The rectangle's height (vertical)

Both x and y are optional, and will default to 0 if omitted. If you omit width or height, the rectangle will not be drawn at all.

Other optional attributes you can supply on <rect> that are not specific to the element are stroke (which lets you specify the color of the rectangle border), stroke-width (the thickness of the rectangle border), and fill (the color that fills the rectangle interior; specify transparent for a transparent interior).

Here is a sample <rect> element that will draw a rectange with top-left-corner coordinates of (10, 50), width of 60, height of 30, a blue border of thickness 3px, and a yellow interior:

<rect x="10" y="50" width="60" height="30" stroke="blue" stroke-width="3px" 
fill="yellow" />

The shape will render like this (10 pixels right and 50 pixels down from the top-left corner of the page):

<circle>

Again, intuitively, <circle> draws a circle. <circle> takes three attributes:

cx

The x-coordinate of the center of the circle, assuming the origin is the top-left corner of the page and has the coordinates (0,0)—with positive values moving to the right of the origin, and negative values moving to the left of the origin.

cy

The y-coordinate of the center of the circle, assuming the origin is the top-left corner of the page and has the coordinates (0,0)—with positive values moving below the origin, and negative values moving above the origin.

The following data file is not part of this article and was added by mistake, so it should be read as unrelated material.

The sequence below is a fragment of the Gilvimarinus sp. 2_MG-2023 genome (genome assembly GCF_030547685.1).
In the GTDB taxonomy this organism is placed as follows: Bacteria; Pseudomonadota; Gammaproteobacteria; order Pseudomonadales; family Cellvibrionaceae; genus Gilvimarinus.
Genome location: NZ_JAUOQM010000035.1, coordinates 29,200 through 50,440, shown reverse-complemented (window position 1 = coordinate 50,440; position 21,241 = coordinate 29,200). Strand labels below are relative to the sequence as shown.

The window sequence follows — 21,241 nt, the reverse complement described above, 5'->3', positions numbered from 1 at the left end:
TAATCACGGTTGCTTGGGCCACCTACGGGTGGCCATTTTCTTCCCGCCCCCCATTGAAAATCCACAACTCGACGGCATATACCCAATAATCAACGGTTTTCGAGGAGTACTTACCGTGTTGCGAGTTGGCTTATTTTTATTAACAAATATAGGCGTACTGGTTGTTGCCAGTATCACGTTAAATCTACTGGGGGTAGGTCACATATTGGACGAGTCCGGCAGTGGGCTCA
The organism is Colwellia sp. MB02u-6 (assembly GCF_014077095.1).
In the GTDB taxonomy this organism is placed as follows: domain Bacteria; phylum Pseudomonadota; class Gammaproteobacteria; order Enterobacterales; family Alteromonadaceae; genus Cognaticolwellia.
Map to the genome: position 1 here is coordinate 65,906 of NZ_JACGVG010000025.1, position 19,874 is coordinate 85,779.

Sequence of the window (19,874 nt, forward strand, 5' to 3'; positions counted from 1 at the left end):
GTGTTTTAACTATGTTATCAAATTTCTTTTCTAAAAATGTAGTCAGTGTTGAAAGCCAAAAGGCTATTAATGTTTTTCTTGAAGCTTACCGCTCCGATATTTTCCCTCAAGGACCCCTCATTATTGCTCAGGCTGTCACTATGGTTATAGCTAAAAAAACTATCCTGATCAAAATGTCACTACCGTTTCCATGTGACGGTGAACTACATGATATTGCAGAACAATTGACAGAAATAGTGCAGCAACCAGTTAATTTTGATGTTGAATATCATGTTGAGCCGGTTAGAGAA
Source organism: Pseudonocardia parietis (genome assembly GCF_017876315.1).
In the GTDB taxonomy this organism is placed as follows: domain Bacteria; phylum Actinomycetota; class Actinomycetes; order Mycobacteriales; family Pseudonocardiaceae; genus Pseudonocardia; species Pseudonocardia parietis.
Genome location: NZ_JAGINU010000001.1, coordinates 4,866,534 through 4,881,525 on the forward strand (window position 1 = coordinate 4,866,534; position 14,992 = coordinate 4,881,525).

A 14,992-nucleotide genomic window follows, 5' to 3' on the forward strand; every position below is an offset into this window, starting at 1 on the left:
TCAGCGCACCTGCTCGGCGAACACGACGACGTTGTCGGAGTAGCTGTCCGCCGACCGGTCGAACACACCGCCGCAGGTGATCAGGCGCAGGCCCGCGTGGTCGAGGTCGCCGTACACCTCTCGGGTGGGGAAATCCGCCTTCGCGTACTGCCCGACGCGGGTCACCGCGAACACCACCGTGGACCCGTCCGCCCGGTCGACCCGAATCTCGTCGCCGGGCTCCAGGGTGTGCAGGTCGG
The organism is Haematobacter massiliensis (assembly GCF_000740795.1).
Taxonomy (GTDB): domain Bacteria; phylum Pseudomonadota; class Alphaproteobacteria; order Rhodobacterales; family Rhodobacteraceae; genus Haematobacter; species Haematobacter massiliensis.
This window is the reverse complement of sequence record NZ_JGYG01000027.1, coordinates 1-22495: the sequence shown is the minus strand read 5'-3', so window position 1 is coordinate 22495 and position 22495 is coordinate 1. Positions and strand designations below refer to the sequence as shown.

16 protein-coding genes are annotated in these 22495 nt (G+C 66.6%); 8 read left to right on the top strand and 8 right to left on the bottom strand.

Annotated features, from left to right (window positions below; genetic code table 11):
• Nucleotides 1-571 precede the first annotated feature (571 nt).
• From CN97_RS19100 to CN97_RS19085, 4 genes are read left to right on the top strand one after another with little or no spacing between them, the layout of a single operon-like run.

cr

The length of the circle's radius.

Both cx and cy are optional, and will default to 0 if omitted. If you omit cr, the circle will not be drawn at all. As with <rect>, you can specify stroke, stroke-width, and fill attributes on a <circle> element.

Here is a sample <circle> element that will draw a circle with center coordinates (200, 200), radius of 50, a red border of thickness 5px, and a purple interior.

<circle cx="200" cy="200" r="50" stroke="red" stroke-width="5px" 
fill="purple"/>

The shape will render like this (with the center 200 pixels from the top and left of the page):

<path>

<path> is an extremely flexible SVG element that allows you to draw your own custom shapes by specifying the coordinates and lengths of its component lines and arcs. The key attribute <path> takes is d, which contains all the path data for the shape's outline. There are numerous types of instructions you can supply in a d attribute. Here are just some of the instructions available:

M